I consider myself very lucky. As a child, my parents were willing to pay for music lessons, even though they could barely afford them. My first instrument was the guitar, and I was lucky to have a very talented teacher who gave me a really solid grounding in technique from the very beginning. I remember getting my first full size classical guitar when I was 8, and I still have it! Now this was a big deal, in terms of the money it cost and the fact that I had very little hands. Even as an adult I am only 5 foot tall!!!! So, imagine how little I was at the age of 8!
I clearly remember my guitar teacher trying to teach me about rhythm and note values. I understood at age seven, reading the notes on the stave, but the concept of timing was another thing 🙁 I just didn’t get it. He tried to teach me, and I still have my old music books that have his scribble and counts on the score. But, no matter what he did, I just did not get it.
Fast forward a few years and my parents had moved us interstate from New South Wales to Queensland. We had moved to a little spec on the map, literally. The town had a few streets, one general store, a pub and a school with only two teachers. But again, I was lucky, my parents still managed to find me a music teacher. Now this lady was an amazing musician. She taught me in such a way where music just started to make sense. I finally started to “get it”. I vividly remember her teaching me music theory – and I enjoyed it!
Now let’s fast forward a couple of decades. Now that makes me feel old, but in 2018, I would have been playing an instrument of one kind or another, for 40 years. I look back and do consider myself very lucky, I have always, with the exception of one Singing Teacher, had brilliant musical mentors. Their support and guidance has always given me the confidence musically to now do what I do, on a daily basis. Now for the BUT. Today, even though technology has been a wonderful way for young musicians to access any music that they want to play, they just do not have the musical and theoretical knowledge to go with their skills. This has both it’s positives and negatives. Musically, I do think my students today have an advantage because they are not afraid to have a go at a piece of music. Today, it seems they have a better “ear” for music and can pick things up quite quickly. BUT, with the exception of a few who can read and play music, they just do not have the musical and theoretical knowledge that they should have.
I am not one to shy away from a challenge, and that is why I have created these resources. My goal and aim is to improve the ability of my students to be able to “read” and perform rhythms by sight-reading. And, as a result, they should be able to develop their “ear” enough to be able to notate rhythms in a more accurate way.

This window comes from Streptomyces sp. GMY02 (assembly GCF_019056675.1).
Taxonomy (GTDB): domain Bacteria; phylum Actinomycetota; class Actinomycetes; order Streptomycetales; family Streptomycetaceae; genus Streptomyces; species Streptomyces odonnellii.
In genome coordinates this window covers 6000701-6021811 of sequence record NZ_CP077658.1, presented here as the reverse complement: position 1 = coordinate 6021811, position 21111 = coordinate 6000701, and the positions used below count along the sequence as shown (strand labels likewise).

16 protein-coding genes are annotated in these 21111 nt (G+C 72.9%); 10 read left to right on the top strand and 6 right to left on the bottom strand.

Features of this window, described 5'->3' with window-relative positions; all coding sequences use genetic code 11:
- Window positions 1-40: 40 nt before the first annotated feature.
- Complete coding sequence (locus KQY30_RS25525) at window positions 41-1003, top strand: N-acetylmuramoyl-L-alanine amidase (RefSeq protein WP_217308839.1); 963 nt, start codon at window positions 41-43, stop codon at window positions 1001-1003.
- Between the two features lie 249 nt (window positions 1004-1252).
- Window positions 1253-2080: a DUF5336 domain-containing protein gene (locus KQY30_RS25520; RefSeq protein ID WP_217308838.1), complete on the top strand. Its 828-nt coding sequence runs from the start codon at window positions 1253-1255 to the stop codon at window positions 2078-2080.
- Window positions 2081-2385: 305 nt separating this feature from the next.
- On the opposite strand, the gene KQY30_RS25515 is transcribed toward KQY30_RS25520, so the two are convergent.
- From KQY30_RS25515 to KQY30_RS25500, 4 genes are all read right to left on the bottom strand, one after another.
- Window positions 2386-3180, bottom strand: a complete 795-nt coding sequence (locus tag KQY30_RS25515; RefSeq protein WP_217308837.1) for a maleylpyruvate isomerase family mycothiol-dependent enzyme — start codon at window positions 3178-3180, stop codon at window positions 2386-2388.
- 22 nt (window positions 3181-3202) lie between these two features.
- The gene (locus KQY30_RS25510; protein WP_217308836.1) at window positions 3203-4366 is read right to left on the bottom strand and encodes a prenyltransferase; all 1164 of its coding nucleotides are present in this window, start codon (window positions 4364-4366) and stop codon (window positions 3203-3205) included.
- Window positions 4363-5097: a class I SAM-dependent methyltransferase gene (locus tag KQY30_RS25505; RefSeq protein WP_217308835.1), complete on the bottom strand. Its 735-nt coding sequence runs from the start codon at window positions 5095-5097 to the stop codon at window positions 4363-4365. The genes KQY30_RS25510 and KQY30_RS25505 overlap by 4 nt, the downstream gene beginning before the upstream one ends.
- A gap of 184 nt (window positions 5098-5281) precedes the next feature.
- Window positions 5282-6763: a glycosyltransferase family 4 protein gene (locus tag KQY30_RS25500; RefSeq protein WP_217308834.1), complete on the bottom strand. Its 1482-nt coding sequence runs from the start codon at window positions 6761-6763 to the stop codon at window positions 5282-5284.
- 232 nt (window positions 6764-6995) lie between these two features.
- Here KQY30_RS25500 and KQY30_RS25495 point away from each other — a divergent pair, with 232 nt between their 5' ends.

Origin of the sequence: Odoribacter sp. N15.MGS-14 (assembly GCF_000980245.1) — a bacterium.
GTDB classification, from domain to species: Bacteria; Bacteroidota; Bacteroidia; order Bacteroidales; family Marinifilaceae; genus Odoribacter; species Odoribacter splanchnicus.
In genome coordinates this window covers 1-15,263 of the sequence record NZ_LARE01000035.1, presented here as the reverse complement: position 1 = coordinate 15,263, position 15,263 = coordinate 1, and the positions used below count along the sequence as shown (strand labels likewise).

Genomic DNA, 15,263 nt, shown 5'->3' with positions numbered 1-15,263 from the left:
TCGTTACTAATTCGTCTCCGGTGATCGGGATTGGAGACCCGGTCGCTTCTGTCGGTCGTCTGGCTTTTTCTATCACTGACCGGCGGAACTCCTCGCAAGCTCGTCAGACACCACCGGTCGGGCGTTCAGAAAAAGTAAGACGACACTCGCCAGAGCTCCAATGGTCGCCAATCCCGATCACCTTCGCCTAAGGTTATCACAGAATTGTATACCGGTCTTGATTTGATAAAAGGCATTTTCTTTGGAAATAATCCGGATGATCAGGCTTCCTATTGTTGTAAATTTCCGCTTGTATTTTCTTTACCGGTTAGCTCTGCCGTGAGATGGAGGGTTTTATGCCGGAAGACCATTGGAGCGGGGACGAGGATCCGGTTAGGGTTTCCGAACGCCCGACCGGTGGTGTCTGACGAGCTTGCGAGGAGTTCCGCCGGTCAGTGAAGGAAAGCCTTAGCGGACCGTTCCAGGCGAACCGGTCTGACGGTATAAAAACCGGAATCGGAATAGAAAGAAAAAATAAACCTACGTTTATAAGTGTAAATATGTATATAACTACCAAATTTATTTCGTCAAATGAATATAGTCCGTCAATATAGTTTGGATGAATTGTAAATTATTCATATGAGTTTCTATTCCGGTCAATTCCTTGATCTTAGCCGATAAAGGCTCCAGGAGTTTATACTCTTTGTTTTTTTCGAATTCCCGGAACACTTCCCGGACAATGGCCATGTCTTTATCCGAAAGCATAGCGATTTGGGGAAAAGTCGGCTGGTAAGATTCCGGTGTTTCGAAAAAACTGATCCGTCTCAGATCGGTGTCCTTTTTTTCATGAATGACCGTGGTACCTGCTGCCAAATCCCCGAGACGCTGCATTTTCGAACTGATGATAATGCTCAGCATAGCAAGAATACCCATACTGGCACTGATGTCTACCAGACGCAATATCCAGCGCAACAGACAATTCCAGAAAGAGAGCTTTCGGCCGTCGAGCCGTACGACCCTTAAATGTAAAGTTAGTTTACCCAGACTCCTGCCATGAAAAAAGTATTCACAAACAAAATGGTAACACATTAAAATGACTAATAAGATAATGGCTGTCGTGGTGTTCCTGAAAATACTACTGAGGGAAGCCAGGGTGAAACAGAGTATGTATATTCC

This brings me to my new set of Rhythm Patterns for Musicians. There are currently four sets available to purchase. Each set, except for Set A, has 10 levels with 15 different rhythms in each level. Set A, only has 5 levels, but still with 15 different rhythms in each level – there is only so much you can do with a quarter note, eighth notes and a quarter note rest!!! The rhythm pattern in the sets/levels are full page and look great displayed on the IWB for all to see.
Each set builds on new rhythms from the previous set, and the rhythms become slightly more difficult as they progress through the levels. I have deliberately not included “ta-te” and “tika tika” etc… underneath the rhythms, because I want my students to be able to read it, say it and then play it.
In my own classroom, I have found it really helpful to start with explicitly teaching the skills they need to know in the beginning. How to read the note values, what they mean, what they are called and how the arrangement of the notes can make interesting patterns. After I have established these concepts and ideas we start to play the rhythms together. I will do a “think aloud” by demonstrating and discussing my thought process as I read the music. I talk about the number of notes/rests in the rhythm, I say it using ta/sa/ta-te (for the first Set) and then I say it and clap it, then clap it without saying it. As a class, we do this together until they get the “hang of it”.
After about the first two levels, my classes have “got it” and we do it in a much quicker way as a warm up at the beginning of the lesson. At this stage I start to use the online metronome, and we might make the day’s warm up slow/fast/somewhere in between – depending on our mood for the day. This might seem like a “fun” step for the students, but we know that changing the tempo is a very important skill to acquire as well – being a little sneaky there!
I teach years 7-12, and I have been doing these rhythms with all my classes, no exceptions. They all need the help. In my Year 12 class, I only have one student who can actually read music, the rest can’t – they use TAB or video to learn their music. Over the two-week cycle that we have at my school, it takes four weeks for a class to get through a complete Set. At this rate, I will run out of the rhythms that I have created so far, in the beginning of Term 3. By then I will have added some more Sets to the series with other time signatures such as three/four and six/eight.
If you want to save yourself some of your hard-earned cash, purchase the Bundle. This way you will save yourself $7, which is nearly the price of one whole Set!
In the near future, I am hoping to add an audio recording demonstrating how I teach these rhythms to my classes. It will be available over on my Facebook page.
Until next time
Julia from Jooya